Monday, February 4, 2008

Autechre's new album "Quaristice" + April US Tour

15+ years now into their sonic quest to bridge the avant-electronic traditions of INA-GRM
/IRCAM style Musique Concrete with the New York City 80's urban beat of early Electro and
Hip-Hop - this 9th album from the Autechre duo of Sean Booth/Rob Brown listens as *both*
nearly as much a step forward into the unknown as their last three *and* simultaneously more
traditionally musical than anything they've dedicated to recording since 1999's "EP7". In fact,
it could be that "Quaristice" is the release that many people were expecting some 7 years ago,
when instead, we got that extraordinary forward-thinking transmission that was "Confield".
There's melodicism here and ambiance and rhythm and more traditional musical qualities
than we've heard from them in awhile, rubbing right up alongside some unquantifiable
AE-style sonic mentalism. Where the previous album "Untilted" was a rhythmic hyperfrenetic
barrage, this one is more fluid and less angular... and more diverse. Across the aural landscape
of the album there's a sense of all the tools in the Autechre toolkit having been taken out to
produce their whole spectrum of varying results. Some of which we've encountered from them
before, others surprisingly new. On occasion, this desire for all-inclusiveness creates a sense
that the album is fractured, unfinished, trying to say it all - prototypes, rather than the usual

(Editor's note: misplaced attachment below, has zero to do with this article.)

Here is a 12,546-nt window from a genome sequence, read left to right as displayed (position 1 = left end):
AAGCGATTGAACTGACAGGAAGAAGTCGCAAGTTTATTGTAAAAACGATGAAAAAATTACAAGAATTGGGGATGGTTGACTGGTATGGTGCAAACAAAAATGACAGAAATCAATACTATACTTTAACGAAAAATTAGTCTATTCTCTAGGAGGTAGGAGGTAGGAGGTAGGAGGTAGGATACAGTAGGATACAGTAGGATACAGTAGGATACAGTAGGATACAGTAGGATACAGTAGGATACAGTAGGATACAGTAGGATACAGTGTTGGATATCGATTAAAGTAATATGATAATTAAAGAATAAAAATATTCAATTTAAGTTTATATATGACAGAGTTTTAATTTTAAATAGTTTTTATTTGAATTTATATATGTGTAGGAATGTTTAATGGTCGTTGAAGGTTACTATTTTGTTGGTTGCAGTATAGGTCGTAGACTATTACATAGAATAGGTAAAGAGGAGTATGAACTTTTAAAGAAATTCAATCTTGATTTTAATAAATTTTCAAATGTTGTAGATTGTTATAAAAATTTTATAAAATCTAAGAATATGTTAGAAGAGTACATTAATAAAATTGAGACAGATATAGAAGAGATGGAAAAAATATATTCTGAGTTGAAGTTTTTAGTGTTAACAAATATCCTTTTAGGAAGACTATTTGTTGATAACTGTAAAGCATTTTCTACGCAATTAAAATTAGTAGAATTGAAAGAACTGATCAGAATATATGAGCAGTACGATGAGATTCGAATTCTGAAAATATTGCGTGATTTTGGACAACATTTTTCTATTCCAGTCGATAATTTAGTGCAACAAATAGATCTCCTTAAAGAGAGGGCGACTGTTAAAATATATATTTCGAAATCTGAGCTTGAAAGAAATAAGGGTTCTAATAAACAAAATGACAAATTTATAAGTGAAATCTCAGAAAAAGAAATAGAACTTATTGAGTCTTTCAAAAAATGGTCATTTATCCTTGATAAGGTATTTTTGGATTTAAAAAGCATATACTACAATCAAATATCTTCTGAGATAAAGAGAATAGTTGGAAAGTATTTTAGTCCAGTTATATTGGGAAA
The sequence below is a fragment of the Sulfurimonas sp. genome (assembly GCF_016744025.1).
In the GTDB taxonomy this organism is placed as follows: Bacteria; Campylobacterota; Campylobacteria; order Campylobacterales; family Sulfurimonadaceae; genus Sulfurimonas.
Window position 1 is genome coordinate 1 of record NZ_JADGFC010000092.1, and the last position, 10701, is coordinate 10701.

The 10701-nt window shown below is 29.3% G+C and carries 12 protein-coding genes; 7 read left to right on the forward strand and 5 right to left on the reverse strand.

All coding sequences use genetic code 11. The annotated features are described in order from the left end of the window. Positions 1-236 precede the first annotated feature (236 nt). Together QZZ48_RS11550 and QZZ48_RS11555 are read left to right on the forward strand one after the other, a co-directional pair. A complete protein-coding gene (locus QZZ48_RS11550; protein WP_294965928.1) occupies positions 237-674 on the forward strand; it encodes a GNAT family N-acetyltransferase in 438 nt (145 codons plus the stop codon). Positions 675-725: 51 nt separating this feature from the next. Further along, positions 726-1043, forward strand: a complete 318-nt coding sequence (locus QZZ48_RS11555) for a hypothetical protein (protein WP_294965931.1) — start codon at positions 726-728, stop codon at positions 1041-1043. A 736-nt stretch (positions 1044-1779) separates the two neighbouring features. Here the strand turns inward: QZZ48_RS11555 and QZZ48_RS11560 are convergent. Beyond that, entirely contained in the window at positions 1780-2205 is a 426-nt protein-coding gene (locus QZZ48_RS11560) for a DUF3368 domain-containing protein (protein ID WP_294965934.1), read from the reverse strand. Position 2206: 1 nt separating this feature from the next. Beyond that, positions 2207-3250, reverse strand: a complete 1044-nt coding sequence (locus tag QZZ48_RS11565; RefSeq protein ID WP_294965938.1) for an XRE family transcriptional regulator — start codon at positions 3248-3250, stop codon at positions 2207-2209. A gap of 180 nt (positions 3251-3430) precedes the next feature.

handful of elaborately detailed finished pieces. This is especially apparent in the the smaller
beatless, textural interludes that are spread throughout the album. But that perception is
often shattered by the following track when the formlessness of the moment before collides
with the hyperstructural shapes of that which follows. As a consequence, in the course of the
70+minute listen, "Quaristice" is by degrees sonically architectural, chaotic, dynamic, textural,
spacially ambiant, suggestively melodic and of course that Autechre constant; rhythmic.

While not as forward-thinking and consistently progressive as their previous two significant
post-millennial efforts, namely; "Confield" or "Untilted" - this new album makes its own
progress in reinventing Autechre's sound as one of reassessing their past and selectively
applying aspects of their previous achievements to the current M.O. This is in-part brought
about by a shift back to more real-time hardware-based composition creating their raw material
from which they work. A process Rob Brown has described in interview as; "A lot of the album is
material cut down from these huge jam sessions that we'd done, then put all the best work
together, condensed if you like into a tangible passage of music – then boiled down into discreet
sections and those constructed into material that would make a good track". With this comes the
fluidity and squelch of analog technology and its curious variables, eruptions and 'looseness' of
form. And a good part of the album highlights the kind of high-wire balance between chaos and
precise repetitive order that is expressed by the collisions of computer-based written tech and
hardware improvisation defining the actions of that software.

Considering Booth/Brown's longstanding, adventurous, near-auteur status in the contemporary